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It makes sense, but the two syntaxes have different meanings; name
bindings for the "sub" fonictions will not be looked up in the same
- When you use string.sub(str,...) you perform the name lookup in an
object accessible by the name "string" in the current environment; it
may be the defining class where that function was initially bound, but
not necessarily (remember that "string" itself can be overridden and
is not necessarily the original class in the standard "root" library
provide by the local Lua engine
- when you use the str:sub(...) shortcut, you are actually calling
str.sub(str,...) and you lookup the "sub" function that has been bound
to the "str" object (hopefully an instance of the "string" class, but
also not necessarily in the "root" standard library). That function
may have been overridden for the instance itself, even if that object
referenced by the "str" varaible was initially created using the
"string" class.

In my opinion "str:sub(...)" is better for genericity (even if you can
also use the equivalent "str.sub(str, ...)", but at the cost of two
variable lookups for "str" in the local environment; but a decent
engine could optimize these lookups when they occur in the same
expression with no possible change of value (e.g. as a side effect of
dereferencing "str", for which the order of evaluation of the
expression to perform the 2 lookups may be significant: that Lua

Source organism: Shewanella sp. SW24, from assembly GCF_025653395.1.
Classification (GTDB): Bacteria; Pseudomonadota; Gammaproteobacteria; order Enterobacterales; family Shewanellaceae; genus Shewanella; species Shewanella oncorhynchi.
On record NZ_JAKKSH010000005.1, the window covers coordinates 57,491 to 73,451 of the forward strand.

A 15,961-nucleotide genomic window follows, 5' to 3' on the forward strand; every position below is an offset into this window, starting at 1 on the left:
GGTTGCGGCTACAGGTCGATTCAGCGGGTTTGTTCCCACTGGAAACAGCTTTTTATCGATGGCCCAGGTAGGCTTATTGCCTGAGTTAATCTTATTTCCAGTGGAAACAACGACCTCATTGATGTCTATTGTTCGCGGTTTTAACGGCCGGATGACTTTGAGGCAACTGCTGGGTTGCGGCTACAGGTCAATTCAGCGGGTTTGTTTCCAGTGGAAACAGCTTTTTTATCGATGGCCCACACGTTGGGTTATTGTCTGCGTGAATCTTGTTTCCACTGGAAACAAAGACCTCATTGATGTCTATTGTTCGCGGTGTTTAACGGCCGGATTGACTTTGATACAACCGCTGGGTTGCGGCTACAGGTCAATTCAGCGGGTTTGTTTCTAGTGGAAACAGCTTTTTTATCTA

engine will then have to see if the local environment overrides the
default variable lookup using a custom "rawget" or not; if "rawget"
has been overriden in the local environment, it is unsafe to replace
"str:sub(...) by "str.sub(str, ...)", unless Lua does not specify in
which order the lookups are performed, so that you get "unspecified
behavior" for such expression "str.sub(str,...)", but NOT when using
"str:sub(...)" because the lookup for "str" will be performed only
onced and cached in a hidden local variable, as if you had written
"(local tmp=str; tmp.sub(tmp, ...))", using a syntax still not allowed
in Lua where you can create local variables inside subexpressions
between parentheses, or called a lambda-expression like
"(function(...) local tmp=str; return tmp.sub(...))(other parameters)"
(a ugly way to do the equivalent using an anonymous function, but much
less clearly than using local variable declarations inside

Le mer. 22 juin 2022 à 16:09, Javier Guerra Giraldez
<> a écrit :
> On Wed, 22 Jun 2022 at 08:50, Flyer31 Test <> wrote:
> >
> > On Wed, Jun 22, 2022 at 10:22 AM Egor Skriptunoff
> > <> wrote:
> > >
> > > A question about Lua coding style.
> > > Is it a good or bad idea to distinguish global from local variables by its uppercase / lowercase initial letter?
> > >
> >
> > ... as I also use Visual Code for Coding (as your stackoverflow link),
> > I adapted to this.
> so, a given editor invents some "convention" (that i've never heard of)....
> > Only thing which is a BIT nerving in Visual Code: It will signify the
> > ":" operator as yellow curly error. (e. g. str:sub(1,4) will give
> > yellow warning, string.sub(str, 1, 4) will be fine).
> ... but don't implement actual syntax
> does it make any sense?
> --
> Javier